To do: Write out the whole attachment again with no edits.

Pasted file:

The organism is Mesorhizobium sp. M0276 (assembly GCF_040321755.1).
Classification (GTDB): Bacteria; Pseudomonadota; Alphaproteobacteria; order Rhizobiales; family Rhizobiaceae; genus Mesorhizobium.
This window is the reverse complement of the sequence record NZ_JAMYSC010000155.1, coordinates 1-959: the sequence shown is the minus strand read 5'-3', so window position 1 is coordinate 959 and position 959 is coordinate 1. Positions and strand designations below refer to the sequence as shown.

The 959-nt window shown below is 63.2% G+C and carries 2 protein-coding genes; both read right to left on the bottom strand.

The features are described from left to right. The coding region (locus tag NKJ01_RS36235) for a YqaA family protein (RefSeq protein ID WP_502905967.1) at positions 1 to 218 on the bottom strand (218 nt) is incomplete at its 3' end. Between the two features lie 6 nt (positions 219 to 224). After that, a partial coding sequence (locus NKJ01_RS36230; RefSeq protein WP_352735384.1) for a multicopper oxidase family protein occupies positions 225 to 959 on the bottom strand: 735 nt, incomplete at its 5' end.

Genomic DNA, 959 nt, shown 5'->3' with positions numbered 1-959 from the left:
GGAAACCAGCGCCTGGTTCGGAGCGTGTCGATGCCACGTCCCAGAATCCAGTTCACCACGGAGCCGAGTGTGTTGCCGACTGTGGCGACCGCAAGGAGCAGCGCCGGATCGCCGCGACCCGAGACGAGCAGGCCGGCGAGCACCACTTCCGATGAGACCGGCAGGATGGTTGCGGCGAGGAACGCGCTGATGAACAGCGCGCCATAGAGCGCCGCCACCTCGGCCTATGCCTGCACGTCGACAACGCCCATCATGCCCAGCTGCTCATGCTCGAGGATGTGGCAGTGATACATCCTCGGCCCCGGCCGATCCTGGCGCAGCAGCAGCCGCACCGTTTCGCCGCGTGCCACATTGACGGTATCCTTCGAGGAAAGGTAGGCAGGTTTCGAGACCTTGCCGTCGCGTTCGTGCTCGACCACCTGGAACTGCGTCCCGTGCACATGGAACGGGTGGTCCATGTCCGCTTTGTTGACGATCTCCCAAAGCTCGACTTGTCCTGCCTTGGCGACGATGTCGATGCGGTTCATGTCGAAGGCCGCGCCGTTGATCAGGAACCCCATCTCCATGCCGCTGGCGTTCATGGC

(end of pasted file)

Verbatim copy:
The organism is Mesorhizobium sp. M0276 (assembly GCF_040321755.1).
Classification (GTDB): Bacteria; Pseudomonadota; Alphaproteobacteria; order Rhizobiales; family Rhizobiaceae; genus Mesorhizobium.
This window is the reverse complement of the sequence record NZ_JAMYSC010000155.1, coordinates 1-959: the sequence shown is the minus strand read 5'-3', so window position 1 is coordinate 959 and position 959 is coordinate 1. Positions and strand designations below refer to the sequence as shown.

The 959-nt window shown below is 63.2% G+C and carries 2 protein-coding genes; both read right to left on the bottom strand.

The features are described from left to right. The coding region (locus tag NKJ01_RS36235) for a YqaA family protein (RefSeq protein ID WP_502905967.1) at positions 1 to 218 on the bottom strand (218 nt) is incomplete at its 3' end. Between the two features lie 6 nt (positions 219 to 224). After that, a partial coding sequence (locus NKJ01_RS36230; RefSeq protein WP_352735384.1) for a multicopper oxidase family protein occupies positions 225 to 959 on the bottom strand: 735 nt, incomplete at its 5' end.

Genomic DNA, 959 nt, shown 5'->3' with positions numbered 1-959 from the left:
GGAAACCAGCGCCTGGTTCGGAGCGTGTCGATGCCACGTCCCAGAATCCAGTTCACCACGGAGCCGAGTGTGTTGCCGACTGTGGCGACCGCAAGGAGCAGCGCCGGATCGCCGCGACCCGAGACGAGCAGGCCGGCGAGCACCACTTCCGATGAGACCGGCAGGATGGTTGCGGCGAGGAACGCGCTGATGAACAGCGCGCCATAGAGCGCCGCCACCTCGGCCTATGCCTGCACGTCGACAACGCCCATCATGCCCAGCTGCTCATGCTCGAGGATGTGGCAGTGATACATCCTCGGCCCCGGCCGATCCTGGCGCAGCAGCAGCCGCACCGTTTCGCCGCGTGCCACATTGACGGTATCCTTCGAGGAAAGGTAGGCAGGTTTCGAGACCTTGCCGTCGCGTTCGTGCTCGACCACCTGGAACTGCGTCCCGTGCACATGGAACGGGTGGTCCATGTCCGCTTTGTTGACGATCTCCCAAAGCTCGACTTGTCCTGCCTTGGCGACGATGTCGATGCGGTTCATGTCGAAGGCCGCGCCGTTGATCAGGAACCCCATCTCCATGCCGCTGGCGTTCATGGC